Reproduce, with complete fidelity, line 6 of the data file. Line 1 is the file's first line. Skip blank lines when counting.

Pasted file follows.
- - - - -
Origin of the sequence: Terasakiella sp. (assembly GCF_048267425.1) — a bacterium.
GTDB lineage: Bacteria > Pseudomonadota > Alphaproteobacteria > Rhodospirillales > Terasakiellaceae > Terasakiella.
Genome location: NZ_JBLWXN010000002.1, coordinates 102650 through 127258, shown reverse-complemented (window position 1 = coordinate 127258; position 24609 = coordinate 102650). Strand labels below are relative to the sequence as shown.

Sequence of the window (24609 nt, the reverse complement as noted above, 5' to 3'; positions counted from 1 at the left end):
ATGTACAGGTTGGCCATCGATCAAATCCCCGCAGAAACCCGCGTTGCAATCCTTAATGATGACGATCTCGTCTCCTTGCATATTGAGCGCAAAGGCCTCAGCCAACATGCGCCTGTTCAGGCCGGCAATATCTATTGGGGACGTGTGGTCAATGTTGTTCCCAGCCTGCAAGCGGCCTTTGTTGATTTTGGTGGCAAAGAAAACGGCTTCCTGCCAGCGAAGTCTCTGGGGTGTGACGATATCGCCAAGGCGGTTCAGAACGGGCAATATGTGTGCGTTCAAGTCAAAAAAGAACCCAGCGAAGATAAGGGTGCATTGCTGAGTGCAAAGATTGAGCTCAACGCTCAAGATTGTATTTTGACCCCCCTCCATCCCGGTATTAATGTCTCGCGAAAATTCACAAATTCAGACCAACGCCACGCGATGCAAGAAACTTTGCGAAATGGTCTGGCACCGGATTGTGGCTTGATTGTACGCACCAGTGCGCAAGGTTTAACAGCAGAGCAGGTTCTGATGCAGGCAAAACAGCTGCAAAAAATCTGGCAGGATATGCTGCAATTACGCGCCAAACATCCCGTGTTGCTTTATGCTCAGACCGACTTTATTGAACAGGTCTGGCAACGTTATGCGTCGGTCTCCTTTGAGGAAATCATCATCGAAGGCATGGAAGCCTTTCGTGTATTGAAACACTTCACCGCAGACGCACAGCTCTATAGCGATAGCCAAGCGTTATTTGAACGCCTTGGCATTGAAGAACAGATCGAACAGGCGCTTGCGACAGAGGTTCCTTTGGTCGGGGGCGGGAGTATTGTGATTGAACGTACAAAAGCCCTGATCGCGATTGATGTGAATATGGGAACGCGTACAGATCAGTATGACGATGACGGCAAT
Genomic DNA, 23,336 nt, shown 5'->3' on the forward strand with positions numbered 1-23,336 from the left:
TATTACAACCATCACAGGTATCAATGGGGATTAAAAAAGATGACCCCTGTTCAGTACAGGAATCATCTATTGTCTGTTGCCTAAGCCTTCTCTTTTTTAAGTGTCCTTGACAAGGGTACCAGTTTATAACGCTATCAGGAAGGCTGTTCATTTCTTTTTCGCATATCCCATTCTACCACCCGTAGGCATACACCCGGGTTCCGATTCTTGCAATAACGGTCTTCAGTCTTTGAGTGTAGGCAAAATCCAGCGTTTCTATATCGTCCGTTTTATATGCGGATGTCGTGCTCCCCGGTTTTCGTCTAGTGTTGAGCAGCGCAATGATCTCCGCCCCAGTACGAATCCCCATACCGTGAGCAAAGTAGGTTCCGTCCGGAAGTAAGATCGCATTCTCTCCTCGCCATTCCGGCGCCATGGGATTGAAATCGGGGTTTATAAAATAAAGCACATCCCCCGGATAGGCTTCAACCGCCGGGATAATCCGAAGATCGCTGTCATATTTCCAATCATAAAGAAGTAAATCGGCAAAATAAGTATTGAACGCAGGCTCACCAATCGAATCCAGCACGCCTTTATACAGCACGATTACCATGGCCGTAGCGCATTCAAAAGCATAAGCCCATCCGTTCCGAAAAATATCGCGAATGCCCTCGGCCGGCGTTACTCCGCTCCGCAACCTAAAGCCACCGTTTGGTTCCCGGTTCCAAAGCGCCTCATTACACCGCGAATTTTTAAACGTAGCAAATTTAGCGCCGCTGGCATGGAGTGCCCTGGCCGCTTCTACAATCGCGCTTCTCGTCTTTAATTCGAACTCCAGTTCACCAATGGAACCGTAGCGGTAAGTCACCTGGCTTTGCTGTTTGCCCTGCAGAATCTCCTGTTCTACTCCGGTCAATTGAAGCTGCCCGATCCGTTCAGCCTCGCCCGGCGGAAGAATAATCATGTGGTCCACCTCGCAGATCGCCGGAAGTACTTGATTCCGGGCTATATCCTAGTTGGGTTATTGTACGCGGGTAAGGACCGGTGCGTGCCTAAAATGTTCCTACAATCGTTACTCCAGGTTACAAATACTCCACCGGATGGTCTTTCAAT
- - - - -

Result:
Genomic DNA, 23,336 nt, shown 5'->3' on the forward strand with positions numbered 1-23,336 from the left: